Pittsburgh's Flood of Memories: St. Patrick's Day 1936
The liquid many Pittsburghers associate with March 17 is green beer. But there still are a few folks around who can remember St. Patrick's Day 1936, when the dark brown waters of creeks and rivers fast rose into the region's worst natural disaster.
Fed by extraordinary snow melt and rain, the ice-filled three rivers crested at the Point that March 18 at the highest mark since anyone has kept track: Just over 46 feet. (That's 15 feet, or more than a story, higher than the last big flood many of us experienced in September 2004.)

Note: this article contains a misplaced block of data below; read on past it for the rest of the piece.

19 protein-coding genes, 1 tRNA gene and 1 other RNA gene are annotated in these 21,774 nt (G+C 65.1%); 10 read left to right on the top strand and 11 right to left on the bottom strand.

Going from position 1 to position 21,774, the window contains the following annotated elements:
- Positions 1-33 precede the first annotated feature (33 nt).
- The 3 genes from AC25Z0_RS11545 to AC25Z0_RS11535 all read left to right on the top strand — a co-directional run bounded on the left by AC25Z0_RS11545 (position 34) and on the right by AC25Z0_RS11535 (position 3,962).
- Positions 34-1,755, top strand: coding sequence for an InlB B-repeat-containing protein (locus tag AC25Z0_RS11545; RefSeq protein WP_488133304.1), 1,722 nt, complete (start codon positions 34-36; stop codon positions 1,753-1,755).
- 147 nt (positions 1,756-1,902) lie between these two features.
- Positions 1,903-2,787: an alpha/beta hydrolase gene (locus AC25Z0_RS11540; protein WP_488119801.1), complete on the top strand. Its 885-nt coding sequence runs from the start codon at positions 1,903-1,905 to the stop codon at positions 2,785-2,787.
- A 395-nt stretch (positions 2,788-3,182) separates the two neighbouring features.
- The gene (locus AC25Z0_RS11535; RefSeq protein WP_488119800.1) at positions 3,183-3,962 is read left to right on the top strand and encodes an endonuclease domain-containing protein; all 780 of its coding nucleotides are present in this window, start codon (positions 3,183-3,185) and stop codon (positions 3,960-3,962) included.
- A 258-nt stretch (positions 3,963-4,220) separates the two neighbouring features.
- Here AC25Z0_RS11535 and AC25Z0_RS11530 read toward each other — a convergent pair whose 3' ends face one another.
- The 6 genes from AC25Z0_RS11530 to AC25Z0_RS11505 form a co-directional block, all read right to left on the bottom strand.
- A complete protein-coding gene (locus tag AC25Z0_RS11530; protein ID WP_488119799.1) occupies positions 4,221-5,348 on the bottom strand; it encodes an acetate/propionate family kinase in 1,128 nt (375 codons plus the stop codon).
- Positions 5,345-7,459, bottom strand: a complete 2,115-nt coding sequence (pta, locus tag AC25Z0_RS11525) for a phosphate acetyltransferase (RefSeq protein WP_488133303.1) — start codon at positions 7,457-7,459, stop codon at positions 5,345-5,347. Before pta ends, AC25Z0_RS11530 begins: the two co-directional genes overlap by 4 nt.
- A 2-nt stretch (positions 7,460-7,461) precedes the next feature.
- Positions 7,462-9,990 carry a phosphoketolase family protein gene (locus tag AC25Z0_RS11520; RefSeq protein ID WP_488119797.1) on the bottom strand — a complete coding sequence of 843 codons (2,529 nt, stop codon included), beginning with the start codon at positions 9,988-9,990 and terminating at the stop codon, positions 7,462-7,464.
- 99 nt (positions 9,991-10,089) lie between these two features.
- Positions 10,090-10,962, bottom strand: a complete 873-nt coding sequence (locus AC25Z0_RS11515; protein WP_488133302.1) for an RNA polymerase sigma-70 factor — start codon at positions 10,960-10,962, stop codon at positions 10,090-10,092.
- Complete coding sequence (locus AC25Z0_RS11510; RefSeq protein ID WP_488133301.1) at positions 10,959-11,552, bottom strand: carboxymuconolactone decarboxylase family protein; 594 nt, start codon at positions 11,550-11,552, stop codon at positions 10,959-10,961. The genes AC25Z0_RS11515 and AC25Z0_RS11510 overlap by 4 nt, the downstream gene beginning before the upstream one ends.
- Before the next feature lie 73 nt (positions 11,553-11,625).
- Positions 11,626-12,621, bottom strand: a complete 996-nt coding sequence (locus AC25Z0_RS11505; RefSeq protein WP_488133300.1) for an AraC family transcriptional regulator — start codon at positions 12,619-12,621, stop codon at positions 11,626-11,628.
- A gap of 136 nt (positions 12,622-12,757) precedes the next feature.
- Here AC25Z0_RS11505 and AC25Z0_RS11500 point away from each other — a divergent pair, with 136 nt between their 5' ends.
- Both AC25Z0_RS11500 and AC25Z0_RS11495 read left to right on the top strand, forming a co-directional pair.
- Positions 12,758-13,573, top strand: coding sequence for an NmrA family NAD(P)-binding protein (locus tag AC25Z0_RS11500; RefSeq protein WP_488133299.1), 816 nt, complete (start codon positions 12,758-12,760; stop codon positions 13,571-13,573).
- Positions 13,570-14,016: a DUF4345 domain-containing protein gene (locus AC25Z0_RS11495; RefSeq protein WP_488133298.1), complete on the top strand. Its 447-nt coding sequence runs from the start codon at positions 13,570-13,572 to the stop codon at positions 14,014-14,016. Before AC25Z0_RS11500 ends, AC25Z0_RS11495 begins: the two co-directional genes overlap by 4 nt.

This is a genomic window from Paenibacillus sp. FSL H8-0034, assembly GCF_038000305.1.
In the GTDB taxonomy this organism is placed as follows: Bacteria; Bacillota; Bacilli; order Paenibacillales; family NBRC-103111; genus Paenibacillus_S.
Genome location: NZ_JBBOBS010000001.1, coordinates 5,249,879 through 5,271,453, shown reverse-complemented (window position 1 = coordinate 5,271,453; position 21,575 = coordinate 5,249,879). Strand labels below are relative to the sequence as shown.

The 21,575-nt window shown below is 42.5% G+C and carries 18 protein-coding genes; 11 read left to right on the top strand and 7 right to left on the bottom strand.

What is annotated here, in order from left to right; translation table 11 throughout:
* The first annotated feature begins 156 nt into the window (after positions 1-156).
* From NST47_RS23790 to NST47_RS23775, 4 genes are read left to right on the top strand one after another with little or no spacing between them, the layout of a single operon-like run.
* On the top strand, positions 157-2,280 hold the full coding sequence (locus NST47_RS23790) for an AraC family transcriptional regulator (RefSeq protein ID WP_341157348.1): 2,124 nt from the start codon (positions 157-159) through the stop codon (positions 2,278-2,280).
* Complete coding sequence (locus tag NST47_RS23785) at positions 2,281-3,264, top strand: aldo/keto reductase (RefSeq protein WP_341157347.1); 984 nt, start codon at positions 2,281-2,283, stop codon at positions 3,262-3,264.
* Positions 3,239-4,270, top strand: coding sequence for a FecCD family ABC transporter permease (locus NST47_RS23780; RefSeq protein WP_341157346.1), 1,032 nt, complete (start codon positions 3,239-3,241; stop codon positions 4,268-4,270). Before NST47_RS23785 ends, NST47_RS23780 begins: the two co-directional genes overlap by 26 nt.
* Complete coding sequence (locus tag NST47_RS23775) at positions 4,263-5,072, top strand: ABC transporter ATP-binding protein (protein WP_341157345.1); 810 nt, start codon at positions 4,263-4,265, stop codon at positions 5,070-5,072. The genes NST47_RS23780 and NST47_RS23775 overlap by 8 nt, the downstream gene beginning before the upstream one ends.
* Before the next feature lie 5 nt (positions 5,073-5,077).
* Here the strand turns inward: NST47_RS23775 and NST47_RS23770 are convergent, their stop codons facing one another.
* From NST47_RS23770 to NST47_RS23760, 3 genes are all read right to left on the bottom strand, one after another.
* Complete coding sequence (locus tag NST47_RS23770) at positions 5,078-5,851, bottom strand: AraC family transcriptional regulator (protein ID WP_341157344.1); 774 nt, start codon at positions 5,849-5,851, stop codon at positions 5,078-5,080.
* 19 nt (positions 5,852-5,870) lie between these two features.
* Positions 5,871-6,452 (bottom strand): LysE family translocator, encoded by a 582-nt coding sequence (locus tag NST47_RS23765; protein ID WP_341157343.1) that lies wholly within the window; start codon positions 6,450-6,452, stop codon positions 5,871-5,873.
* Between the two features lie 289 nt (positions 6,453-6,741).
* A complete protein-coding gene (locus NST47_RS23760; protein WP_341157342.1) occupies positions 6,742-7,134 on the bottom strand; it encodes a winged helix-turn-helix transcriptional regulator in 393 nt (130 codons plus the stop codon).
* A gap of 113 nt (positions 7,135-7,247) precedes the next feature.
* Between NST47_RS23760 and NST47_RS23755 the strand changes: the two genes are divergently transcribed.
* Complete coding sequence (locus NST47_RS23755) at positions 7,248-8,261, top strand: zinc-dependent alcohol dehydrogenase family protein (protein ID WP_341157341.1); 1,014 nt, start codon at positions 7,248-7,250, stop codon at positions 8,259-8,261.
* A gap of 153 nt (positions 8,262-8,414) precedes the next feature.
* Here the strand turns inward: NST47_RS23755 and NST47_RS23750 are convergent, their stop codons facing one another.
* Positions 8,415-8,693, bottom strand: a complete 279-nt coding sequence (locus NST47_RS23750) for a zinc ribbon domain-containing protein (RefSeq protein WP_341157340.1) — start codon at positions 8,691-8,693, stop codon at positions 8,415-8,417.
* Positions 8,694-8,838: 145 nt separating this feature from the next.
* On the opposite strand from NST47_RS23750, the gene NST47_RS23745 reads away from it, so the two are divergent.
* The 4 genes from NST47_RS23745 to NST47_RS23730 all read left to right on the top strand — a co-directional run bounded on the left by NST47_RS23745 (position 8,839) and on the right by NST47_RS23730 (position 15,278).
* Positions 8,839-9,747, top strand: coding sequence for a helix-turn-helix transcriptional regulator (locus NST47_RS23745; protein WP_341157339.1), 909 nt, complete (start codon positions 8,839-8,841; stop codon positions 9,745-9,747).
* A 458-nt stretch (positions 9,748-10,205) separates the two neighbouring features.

In 1936, the Allegheny and Monongahela rivers were converging near Smithfield Street. Downtown below that was under as much as 15 feet of water that filled all the first floors and basements. It was the same in low areas up and down the rivers, from Ambridge to Vandergrift, where thousands had to be rescued from their second stories.
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